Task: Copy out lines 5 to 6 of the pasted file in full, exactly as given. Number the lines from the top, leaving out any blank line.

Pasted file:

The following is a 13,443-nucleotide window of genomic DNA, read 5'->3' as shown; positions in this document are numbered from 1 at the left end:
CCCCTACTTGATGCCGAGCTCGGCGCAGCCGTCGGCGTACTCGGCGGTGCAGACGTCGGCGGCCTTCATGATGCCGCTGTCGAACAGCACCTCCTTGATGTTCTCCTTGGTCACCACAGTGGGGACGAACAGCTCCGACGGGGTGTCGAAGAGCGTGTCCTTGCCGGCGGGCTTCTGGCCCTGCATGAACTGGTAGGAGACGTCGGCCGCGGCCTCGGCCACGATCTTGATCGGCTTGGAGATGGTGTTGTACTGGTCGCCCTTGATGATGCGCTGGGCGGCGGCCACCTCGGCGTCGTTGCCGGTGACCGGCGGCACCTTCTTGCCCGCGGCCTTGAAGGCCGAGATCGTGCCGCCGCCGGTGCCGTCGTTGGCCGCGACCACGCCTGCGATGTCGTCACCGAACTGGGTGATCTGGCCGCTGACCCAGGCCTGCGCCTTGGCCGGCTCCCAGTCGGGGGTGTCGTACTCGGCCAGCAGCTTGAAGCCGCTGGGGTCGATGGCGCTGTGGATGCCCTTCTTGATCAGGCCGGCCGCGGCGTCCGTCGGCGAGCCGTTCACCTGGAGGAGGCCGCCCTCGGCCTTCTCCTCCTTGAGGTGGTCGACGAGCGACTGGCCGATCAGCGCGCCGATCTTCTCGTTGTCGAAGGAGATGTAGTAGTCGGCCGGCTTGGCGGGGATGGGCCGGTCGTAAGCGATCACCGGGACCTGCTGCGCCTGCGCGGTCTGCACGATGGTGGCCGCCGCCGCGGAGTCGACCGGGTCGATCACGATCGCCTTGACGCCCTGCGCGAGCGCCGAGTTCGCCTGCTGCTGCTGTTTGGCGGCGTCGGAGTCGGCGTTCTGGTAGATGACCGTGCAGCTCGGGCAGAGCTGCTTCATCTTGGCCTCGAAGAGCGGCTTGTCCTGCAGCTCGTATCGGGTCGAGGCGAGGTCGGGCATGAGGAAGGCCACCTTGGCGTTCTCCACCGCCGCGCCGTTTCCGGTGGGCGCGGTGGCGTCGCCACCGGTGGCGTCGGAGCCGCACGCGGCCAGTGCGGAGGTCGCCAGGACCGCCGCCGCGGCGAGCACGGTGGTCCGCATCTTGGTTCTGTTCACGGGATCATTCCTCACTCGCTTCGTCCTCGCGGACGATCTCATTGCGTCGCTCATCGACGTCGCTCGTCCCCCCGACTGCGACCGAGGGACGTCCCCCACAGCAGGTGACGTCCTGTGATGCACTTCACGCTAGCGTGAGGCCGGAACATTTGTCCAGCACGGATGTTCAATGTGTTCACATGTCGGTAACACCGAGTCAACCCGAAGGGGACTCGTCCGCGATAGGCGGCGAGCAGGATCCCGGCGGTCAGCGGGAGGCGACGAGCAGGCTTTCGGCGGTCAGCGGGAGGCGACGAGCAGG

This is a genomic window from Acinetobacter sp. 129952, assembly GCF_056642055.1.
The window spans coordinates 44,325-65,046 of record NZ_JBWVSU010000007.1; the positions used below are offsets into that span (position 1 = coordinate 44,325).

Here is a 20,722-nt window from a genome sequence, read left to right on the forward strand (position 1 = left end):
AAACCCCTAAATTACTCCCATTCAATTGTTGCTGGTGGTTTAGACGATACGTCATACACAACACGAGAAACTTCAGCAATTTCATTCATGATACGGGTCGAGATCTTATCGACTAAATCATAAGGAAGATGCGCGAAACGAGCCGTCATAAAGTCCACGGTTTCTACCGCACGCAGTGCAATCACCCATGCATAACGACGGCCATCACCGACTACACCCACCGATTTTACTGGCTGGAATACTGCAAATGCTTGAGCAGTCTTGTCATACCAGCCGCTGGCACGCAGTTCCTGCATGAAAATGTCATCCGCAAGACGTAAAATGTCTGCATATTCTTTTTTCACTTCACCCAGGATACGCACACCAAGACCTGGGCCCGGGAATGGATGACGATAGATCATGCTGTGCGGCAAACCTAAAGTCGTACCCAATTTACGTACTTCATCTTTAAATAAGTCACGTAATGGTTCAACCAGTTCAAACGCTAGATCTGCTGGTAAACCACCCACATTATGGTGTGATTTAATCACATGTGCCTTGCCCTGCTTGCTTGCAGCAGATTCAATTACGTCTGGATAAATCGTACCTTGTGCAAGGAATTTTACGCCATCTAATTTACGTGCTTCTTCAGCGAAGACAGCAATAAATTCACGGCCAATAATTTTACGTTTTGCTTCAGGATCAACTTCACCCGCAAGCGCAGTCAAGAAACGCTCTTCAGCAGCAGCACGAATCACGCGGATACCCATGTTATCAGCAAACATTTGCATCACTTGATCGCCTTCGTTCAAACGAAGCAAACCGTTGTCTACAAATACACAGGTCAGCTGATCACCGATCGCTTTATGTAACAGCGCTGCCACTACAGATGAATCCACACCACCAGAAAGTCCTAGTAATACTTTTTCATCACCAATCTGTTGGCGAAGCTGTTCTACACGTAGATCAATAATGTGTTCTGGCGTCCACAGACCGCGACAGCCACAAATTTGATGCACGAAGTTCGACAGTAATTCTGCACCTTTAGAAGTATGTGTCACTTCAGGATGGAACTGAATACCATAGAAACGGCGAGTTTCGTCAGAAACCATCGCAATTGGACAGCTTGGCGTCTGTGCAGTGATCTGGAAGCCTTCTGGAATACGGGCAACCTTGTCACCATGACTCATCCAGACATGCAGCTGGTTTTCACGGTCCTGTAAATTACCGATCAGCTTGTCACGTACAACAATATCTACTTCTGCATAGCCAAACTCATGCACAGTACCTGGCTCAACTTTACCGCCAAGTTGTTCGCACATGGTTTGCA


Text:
Here is a 20,722-nt window from a genome sequence, read left to right on the forward strand (position 1 = left end):
AAACCCCTAAATTACTCCCATTCAATTGTTGCTGGTGGTTTAGACGATACGTCATACACAACACGAGAAACTTCAGCAATTTCATTCATGATACGGGTCGAGATCTTATCGACTAAATCATAAGGAAGATGCGCGAAACGAGCCGTCATAAAGTCCACGGTTTCTACCGCACGCAGTGCAATCACCCATGCATAACGACGGCCATCACCGACTACACCCACCGATTTTACTGGCTGGAATACTGCAAATGCTTGAGCAGTCTTGTCATACCAGCCGCTGGCACGCAGTTCCTGCATGAAAATGTCATCCGCAAGACGTAAAATGTCTGCATATTCTTTTTTCACTTCACCCAGGATACGCACACCAAGACCTGGGCCCGGGAATGGATGACGATAGATCATGCTGTGCGGCAAACCTAAAGTCGTACCCAATTTACGTACTTCATCTTTAAATAAGTCACGTAATGGTTCAACCAGTTCAAACGCTAGATCTGCTGGTAAACCACCCACATTATGGTGTGATTTAATCACATGTGCCTTGCCCTGCTTGCTTGCAGCAGATTCAATTACGTCTGGATAAATCGTACCTTGTGCAAGGAATTTTACGCCATCTAATTTACGTGCTTCTTCAGCGAAGACAGCAATAAATTCACGGCCAATAATTTTACGTTTTGCTTCAGGATCAACTTCACCCGCAAGCGCAGTCAAGAAACGCTCTTCAGCAGCAGCACGAATCACGCGGATACCCATGTTATCAGCAAACATTTGCATCACTTGATCGCCTTCGTTCAAACGAAGCAAACCGTTGTCTACAAATACACAGGTCAGCTGATCACCGATCGCTTTATGTAACAGCGCTGCCACTACAGATGAATCCACACCACCAGAAAGTCCTAGTAATACTTTTTCATCACCAATCTGTTGGCGAAGCTGTTCTACACGTAGATCAATAATGTGTTCTGGCGTCCACAGACCGCGACAGCCACAAATTTGATGCACGAAGTTCGACAGTAATTCTGCACCTTTAGAAGTATGTGTCACTTCAGGATGGAACTGAATACCATAGAAACGGCGAGTTTCGTCAGAAACCATCGCAATTGGACAGCTTGGCGTCTGTGCAGTGATCTGGAAGCCTTCTGGAATACGGGCAACCTTGTCACCATGACTCATCCAGACATGCAGCTGGTTTTCACGGTCCTGTAAATTACCGATCAGCTTGTCACGTACAACAATATCTACTTCTGCATAGCCAAACTCATGCACAGTACCTGGCTCAACTTTACCGCCAAGTTGTTCGCACATGGTTTGCA